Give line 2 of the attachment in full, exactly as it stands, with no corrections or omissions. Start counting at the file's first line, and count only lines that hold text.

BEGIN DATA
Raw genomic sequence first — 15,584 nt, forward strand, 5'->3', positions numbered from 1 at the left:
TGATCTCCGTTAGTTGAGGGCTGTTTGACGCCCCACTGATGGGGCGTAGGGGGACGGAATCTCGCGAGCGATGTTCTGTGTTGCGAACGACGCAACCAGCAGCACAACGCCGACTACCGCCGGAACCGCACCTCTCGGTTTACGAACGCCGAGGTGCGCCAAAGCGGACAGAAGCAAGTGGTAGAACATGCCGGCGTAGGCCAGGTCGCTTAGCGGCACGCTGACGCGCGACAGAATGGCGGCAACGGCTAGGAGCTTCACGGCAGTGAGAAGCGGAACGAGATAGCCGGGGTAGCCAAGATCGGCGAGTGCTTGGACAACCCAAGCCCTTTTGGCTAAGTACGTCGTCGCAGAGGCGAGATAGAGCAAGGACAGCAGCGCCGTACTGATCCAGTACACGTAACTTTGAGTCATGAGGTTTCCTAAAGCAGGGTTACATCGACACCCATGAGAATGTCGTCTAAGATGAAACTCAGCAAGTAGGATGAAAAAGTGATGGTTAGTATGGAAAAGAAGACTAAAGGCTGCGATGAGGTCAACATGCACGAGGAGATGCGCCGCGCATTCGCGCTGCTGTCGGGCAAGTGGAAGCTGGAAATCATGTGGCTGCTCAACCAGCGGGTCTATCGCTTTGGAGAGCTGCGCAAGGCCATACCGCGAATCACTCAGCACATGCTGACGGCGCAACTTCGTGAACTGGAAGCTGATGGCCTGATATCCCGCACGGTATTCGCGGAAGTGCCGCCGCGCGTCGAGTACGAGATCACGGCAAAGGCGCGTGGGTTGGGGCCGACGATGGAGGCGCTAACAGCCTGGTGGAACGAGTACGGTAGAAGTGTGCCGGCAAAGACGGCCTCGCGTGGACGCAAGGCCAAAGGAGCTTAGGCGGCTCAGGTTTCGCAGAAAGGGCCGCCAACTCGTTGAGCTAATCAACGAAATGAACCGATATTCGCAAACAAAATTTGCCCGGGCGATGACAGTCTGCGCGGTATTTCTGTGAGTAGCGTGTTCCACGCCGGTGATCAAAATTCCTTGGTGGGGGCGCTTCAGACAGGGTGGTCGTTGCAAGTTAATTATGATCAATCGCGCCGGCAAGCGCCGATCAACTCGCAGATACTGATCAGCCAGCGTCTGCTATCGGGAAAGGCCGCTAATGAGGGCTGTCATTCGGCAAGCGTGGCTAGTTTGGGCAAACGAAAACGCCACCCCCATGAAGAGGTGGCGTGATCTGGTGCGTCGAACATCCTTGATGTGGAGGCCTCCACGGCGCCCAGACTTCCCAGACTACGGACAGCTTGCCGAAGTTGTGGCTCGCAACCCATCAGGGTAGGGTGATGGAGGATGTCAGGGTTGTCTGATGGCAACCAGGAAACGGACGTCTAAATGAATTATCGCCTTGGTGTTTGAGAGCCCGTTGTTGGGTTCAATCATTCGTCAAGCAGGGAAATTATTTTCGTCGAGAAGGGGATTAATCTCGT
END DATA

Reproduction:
TGATCTCCGTTAGTTGAGGGCTGTTTGACGCCCCACTGATGGGGCGTAGGGGGACGGAATCTCGCGAGCGATGTTCTGTGTTGCGAACGACGCAACCAGCAGCACAACGCCGACTACCGCCGGAACCGCACCTCTCGGTTTACGAACGCCGAGGTGCGCCAAAGCGGACAGAAGCAAGTGGTAGAACATGCCGGCGTAGGCCAGGTCGCTTAGCGGCACGCTGACGCGCGACAGAATGGCGGCAACGGCTAGGAGCTTCACGGCAGTGAGAAGCGGAACGAGATAGCCGGGGTAGCCAAGATCGGCGAGTGCTTGGACAACCCAAGCCCTTTTGGCTAAGTACGTCGTCGCAGAGGCGAGATAGAGCAAGGACAGCAGCGCCGTACTGATCCAGTACACGTAACTTTGAGTCATGAGGTTTCCTAAAGCAGGGTTACATCGACACCCATGAGAATGTCGTCTAAGATGAAACTCAGCAAGTAGGATGAAAAAGTGATGGTTAGTATGGAAAAGAAGACTAAAGGCTGCGATGAGGTCAACATGCACGAGGAGATGCGCCGCGCATTCGCGCTGCTGTCGGGCAAGTGGAAGCTGGAAATCATGTGGCTGCTCAACCAGCGGGTCTATCGCTTTGGAGAGCTGCGCAAGGCCATACCGCGAATCACTCAGCACATGCTGACGGCGCAACTTCGTGAACTGGAAGCTGATGGCCTGATATCCCGCACGGTATTCGCGGAAGTGCCGCCGCGCGTCGAGTACGAGATCACGGCAAAGGCGCGTGGGTTGGGGCCGACGATGGAGGCGCTAACAGCCTGGTGGAACGAGTACGGTAGAAGTGTGCCGGCAAAGACGGCCTCGCGTGGACGCAAGGCCAAAGGAGCTTAGGCGGCTCAGGTTTCGCAGAAAGGGCCGCCAACTCGTTGAGCTAATCAACGAAATGAACCGATATTCGCAAACAAAATTTGCCCGGGCGATGACAGTCTGCGCGGTATTTCTGTGAGTAGCGTGTTCCACGCCGGTGATCAAAATTCCTTGGTGGGGGCGCTTCAGACAGGGTGGTCGTTGCAAGTTAATTATGATCAATCGCGCCGGCAAGCGCCGATCAACTCGCAGATACTGATCAGCCAGCGTCTGCTATCGGGAAAGGCCGCTAATGAGGGCTGTCATTCGGCAAGCGTGGCTAGTTTGGGCAAACGAAAACGCCACCCCCATGAAGAGGTGGCGTGATCTGGTGCGTCGAACATCCTTGATGTGGAGGCCTCCACGGCGCCCAGACTTCCCAGACTACGGACAGCTTGCCGAAGTTGTGGCTCGCAACCCATCAGGGTAGGGTGATGGAGGATGTCAGGGTTGTCTGATGGCAACCAGGAAACGGACGTCTAAATGAATTATCGCCTTGGTGTTTGAGAGCCCGTTGTTGGGTTCAATCATTCGTCAAGCAGGGAAATTATTTTCGTCGAGAAGGGGATTAATCTCGT